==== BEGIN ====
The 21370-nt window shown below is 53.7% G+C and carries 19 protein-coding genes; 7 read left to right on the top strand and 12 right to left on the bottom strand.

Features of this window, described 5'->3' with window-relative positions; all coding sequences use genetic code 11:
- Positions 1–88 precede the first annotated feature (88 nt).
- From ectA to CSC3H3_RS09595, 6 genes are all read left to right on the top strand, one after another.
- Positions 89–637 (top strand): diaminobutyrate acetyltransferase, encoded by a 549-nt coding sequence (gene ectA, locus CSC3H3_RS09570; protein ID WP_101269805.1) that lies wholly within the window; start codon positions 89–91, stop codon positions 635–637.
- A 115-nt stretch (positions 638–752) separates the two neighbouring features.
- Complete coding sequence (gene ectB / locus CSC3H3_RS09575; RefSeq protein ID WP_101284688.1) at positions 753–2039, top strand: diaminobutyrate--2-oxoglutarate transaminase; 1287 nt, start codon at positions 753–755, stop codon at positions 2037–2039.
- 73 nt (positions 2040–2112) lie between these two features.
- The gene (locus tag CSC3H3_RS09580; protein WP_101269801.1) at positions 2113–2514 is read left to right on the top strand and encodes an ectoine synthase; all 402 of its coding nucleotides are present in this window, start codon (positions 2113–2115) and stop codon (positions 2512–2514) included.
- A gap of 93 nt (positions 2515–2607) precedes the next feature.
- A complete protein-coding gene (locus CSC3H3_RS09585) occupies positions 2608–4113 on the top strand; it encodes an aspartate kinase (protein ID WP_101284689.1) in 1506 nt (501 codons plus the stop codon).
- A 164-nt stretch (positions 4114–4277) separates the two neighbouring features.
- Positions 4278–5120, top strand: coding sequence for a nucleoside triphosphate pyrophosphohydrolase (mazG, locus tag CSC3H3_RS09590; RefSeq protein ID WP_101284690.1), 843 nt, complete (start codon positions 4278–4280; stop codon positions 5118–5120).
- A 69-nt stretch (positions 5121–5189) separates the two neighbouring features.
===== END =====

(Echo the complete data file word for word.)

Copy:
The 21370-nt window shown below is 53.7% G+C and carries 19 protein-coding genes; 7 read left to right on the top strand and 12 right to left on the bottom strand.

Features of this window, described 5'->3' with window-relative positions; all coding sequences use genetic code 11:
- Positions 1–88 precede the first annotated feature (88 nt).
- From ectA to CSC3H3_RS09595, 6 genes are all read left to right on the top strand, one after another.
- Positions 89–637 (top strand): diaminobutyrate acetyltransferase, encoded by a 549-nt coding sequence (gene ectA, locus CSC3H3_RS09570; protein ID WP_101269805.1) that lies wholly within the window; start codon positions 89–91, stop codon positions 635–637.
- A 115-nt stretch (positions 638–752) separates the two neighbouring features.
- Complete coding sequence (gene ectB / locus CSC3H3_RS09575; RefSeq protein ID WP_101284688.1) at positions 753–2039, top strand: diaminobutyrate--2-oxoglutarate transaminase; 1287 nt, start codon at positions 753–755, stop codon at positions 2037–2039.
- 73 nt (positions 2040–2112) lie between these two features.
- The gene (locus tag CSC3H3_RS09580; protein WP_101269801.1) at positions 2113–2514 is read left to right on the top strand and encodes an ectoine synthase; all 402 of its coding nucleotides are present in this window, start codon (positions 2113–2115) and stop codon (positions 2512–2514) included.
- A gap of 93 nt (positions 2515–2607) precedes the next feature.
- A complete protein-coding gene (locus CSC3H3_RS09585) occupies positions 2608–4113 on the top strand; it encodes an aspartate kinase (protein ID WP_101284689.1) in 1506 nt (501 codons plus the stop codon).
- A 164-nt stretch (positions 4114–4277) separates the two neighbouring features.
- Positions 4278–5120, top strand: coding sequence for a nucleoside triphosphate pyrophosphohydrolase (mazG, locus tag CSC3H3_RS09590; RefSeq protein ID WP_101284690.1), 843 nt, complete (start codon positions 4278–4280; stop codon positions 5118–5120).
- A 69-nt stretch (positions 5121–5189) separates the two neighbouring features.